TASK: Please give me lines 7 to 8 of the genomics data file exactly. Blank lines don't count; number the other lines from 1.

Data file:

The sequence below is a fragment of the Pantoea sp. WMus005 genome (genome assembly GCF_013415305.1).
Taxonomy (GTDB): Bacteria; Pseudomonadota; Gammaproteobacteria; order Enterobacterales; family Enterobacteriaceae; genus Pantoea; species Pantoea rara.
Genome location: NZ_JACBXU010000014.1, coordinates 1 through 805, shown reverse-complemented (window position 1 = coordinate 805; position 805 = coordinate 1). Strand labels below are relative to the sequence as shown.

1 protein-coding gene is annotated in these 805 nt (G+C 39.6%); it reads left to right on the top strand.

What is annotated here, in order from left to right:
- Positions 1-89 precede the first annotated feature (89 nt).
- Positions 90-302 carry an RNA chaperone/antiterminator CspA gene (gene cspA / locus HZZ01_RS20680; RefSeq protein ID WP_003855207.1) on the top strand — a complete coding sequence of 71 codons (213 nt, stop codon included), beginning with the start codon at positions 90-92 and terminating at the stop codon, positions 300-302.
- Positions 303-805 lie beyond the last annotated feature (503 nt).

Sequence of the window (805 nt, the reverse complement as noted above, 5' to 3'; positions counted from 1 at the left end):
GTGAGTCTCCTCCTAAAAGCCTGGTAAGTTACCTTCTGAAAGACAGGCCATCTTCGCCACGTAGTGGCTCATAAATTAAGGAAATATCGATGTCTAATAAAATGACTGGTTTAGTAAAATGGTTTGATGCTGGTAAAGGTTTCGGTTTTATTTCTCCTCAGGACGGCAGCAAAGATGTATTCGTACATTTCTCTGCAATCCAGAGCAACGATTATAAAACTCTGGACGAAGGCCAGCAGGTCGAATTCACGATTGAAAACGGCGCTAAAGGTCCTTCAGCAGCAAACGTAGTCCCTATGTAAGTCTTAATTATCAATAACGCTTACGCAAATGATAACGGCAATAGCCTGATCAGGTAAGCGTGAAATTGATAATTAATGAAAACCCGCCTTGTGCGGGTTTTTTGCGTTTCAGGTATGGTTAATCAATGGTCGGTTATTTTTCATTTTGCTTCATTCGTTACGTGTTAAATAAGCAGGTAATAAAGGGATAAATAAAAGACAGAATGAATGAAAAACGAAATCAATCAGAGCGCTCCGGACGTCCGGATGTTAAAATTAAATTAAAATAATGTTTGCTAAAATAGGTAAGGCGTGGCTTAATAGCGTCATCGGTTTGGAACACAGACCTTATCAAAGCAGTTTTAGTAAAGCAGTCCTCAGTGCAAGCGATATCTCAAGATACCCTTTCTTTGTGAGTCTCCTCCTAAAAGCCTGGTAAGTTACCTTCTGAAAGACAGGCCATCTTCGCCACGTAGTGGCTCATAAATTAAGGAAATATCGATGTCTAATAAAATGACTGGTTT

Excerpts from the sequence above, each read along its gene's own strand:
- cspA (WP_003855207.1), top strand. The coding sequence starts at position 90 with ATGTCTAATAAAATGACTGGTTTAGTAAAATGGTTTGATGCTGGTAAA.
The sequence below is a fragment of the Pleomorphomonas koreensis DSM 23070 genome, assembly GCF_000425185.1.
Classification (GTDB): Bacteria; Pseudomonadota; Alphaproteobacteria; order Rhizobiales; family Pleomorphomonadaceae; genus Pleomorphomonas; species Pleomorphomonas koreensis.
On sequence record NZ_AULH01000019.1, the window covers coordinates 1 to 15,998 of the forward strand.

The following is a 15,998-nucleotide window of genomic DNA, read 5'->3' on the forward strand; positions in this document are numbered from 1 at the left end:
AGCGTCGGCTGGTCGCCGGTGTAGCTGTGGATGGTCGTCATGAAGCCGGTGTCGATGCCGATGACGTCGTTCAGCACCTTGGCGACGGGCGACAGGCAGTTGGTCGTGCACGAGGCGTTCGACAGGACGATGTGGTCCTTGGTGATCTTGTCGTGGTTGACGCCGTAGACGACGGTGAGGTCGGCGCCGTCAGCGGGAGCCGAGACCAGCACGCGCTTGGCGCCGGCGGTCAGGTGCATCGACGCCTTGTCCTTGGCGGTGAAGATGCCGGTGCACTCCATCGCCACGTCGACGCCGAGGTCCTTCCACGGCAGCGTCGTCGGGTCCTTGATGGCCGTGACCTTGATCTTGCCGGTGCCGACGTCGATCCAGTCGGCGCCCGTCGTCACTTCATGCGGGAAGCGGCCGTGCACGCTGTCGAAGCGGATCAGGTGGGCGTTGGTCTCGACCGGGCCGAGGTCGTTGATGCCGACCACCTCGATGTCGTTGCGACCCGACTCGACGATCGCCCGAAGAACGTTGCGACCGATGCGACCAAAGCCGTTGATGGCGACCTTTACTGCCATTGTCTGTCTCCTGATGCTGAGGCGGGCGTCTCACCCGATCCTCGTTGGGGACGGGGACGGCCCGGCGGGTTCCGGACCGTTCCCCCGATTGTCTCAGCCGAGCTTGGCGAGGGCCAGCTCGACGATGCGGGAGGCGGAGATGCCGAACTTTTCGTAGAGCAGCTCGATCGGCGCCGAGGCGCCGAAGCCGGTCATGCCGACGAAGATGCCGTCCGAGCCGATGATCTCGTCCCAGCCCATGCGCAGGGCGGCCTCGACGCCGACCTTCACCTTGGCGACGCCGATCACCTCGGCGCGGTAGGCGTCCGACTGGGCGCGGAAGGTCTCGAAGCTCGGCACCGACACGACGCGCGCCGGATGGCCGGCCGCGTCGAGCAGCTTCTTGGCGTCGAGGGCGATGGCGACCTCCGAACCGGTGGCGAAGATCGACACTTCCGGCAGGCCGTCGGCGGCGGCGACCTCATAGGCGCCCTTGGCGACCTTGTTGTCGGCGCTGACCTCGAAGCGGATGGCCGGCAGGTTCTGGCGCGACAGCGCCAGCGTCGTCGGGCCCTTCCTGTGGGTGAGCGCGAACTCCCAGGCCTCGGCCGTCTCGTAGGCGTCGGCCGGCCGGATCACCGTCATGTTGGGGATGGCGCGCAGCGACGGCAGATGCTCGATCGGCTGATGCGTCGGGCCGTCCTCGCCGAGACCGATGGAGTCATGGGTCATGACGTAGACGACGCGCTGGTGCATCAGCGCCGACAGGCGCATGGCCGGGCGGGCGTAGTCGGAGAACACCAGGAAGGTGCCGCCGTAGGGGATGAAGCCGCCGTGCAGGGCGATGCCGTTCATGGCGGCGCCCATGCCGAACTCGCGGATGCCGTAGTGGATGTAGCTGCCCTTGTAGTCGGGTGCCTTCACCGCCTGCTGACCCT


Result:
- Positions 90-302 carry an RNA chaperone/antiterminator CspA gene (gene cspA / locus HZZ01_RS20680; RefSeq protein ID WP_003855207.1) on the top strand — a complete coding sequence of 71 codons (213 nt, stop codon included), beginning with the start codon at positions 90-92 and terminating at the stop codon, positions 300-302.
- Positions 303-805 lie beyond the last annotated feature (503 nt).